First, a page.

Three hundred feet in the air, Mauli Dhan dangles on a bamboo rope ladder, surveying the section of granite he must climb to reach his goal: a pulsing mass of thousands of Himalayan giant honeybees. They carpet a crescent-shaped hive stretching almost six feet below a granite overhang. The bees are guarding gallons of a sticky, reddish fluid known as mad honey, which, thanks to its hallucinogenic properties, sells on Asian black markets for $60 to $80 a pound—roughly six times the price of regular Nepali honey.
Himalayan honeybees make several types of honey depending on the season and the elevation of the flowers that produce the nectar they eat. The psychotropic effects of the spring honey result from toxins found in the flowers of massive rhododendron trees, whose bright pink, red, and white blossoms bloom each March and April on north-facing hillsides throughout the Hongu Valley. The Kulung people of eastern Nepal have used the honey for centuries as a cough syrup and an antiseptic, and the beeswax has found its way into workshops in the alleys of Kathmandu, where it is used to cast bronze statues of gods and goddesses.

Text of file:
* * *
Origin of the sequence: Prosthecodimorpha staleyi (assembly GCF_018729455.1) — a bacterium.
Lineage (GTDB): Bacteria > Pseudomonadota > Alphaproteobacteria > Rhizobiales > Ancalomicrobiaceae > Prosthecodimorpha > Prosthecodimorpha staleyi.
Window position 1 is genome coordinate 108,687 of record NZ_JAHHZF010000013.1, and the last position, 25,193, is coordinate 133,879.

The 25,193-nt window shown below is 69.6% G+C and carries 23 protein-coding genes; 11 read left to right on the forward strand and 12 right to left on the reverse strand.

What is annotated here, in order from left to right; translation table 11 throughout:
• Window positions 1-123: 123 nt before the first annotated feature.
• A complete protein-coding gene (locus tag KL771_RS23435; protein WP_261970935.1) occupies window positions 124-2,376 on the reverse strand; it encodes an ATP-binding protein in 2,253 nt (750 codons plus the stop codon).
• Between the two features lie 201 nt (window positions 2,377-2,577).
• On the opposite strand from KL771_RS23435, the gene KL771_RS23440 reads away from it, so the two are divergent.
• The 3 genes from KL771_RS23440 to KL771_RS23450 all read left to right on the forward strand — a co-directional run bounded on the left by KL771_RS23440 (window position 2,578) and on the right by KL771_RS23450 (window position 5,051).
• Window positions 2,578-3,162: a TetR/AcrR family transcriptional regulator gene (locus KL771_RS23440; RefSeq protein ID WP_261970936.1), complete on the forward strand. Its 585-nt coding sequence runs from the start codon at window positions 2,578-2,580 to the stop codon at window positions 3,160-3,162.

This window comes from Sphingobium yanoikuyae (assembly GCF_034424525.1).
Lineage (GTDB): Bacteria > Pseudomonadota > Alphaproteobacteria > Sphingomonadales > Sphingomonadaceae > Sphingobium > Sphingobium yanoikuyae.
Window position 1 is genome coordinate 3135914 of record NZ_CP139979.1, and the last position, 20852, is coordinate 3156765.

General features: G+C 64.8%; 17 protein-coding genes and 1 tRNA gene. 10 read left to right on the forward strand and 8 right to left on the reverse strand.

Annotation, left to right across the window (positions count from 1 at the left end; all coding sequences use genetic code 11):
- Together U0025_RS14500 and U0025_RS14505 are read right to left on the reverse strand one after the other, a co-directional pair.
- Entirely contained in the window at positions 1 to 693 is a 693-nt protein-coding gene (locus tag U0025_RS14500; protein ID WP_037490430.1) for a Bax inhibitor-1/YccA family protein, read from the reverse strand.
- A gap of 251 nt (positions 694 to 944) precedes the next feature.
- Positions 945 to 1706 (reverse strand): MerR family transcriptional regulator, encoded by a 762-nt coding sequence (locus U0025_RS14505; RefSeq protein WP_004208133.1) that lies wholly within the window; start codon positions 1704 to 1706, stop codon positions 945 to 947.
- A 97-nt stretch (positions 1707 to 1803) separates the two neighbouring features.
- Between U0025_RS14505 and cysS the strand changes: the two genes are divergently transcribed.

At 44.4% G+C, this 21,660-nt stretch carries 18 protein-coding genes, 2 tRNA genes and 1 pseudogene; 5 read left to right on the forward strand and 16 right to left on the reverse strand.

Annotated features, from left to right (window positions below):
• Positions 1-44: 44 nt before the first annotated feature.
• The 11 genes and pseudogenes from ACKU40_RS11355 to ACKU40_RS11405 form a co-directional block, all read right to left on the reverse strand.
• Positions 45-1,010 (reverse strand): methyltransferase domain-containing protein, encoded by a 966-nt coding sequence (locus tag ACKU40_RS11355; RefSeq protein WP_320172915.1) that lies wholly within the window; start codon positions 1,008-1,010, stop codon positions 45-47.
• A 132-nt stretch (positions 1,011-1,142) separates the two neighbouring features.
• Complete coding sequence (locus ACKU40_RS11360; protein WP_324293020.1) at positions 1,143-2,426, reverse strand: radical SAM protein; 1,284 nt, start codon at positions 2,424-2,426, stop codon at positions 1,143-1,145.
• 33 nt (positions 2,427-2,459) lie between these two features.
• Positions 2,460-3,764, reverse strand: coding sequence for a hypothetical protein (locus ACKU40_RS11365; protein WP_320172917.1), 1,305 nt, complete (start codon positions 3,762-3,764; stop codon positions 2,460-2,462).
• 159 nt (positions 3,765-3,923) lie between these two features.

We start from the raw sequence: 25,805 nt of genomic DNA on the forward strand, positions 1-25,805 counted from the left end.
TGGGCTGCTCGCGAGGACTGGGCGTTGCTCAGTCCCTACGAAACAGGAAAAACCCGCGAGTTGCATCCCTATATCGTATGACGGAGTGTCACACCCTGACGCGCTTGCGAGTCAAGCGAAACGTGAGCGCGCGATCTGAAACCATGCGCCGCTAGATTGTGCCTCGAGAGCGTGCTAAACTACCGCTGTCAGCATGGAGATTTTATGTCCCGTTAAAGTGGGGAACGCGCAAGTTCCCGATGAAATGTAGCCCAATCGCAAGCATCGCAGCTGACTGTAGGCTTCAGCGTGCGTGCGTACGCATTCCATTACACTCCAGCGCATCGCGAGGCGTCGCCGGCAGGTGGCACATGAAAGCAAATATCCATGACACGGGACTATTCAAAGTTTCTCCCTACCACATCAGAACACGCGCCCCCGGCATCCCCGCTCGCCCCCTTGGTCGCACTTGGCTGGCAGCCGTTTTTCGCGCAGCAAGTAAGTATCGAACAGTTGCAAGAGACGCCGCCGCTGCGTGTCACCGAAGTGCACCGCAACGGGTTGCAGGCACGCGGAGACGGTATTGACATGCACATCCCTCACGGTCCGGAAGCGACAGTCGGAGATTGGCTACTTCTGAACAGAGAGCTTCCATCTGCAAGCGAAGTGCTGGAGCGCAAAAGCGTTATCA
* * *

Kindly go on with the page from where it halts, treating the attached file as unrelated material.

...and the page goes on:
For Mauli, honey hunting is the only way to earn the cash he needs to buy the few staples he can’t produce himself, including salt and cooking oil. But no matter how important the money is to him and to others in his village far below, Mauli believes it is time to stop doing this. At 57 he is too old to be attempting this dangerous, seasonal honey harvest. His arms grow tired as the ladder swings in space. Bees buzz around him, stinging him on his face, neck, hands, bare feet, and through his clothes.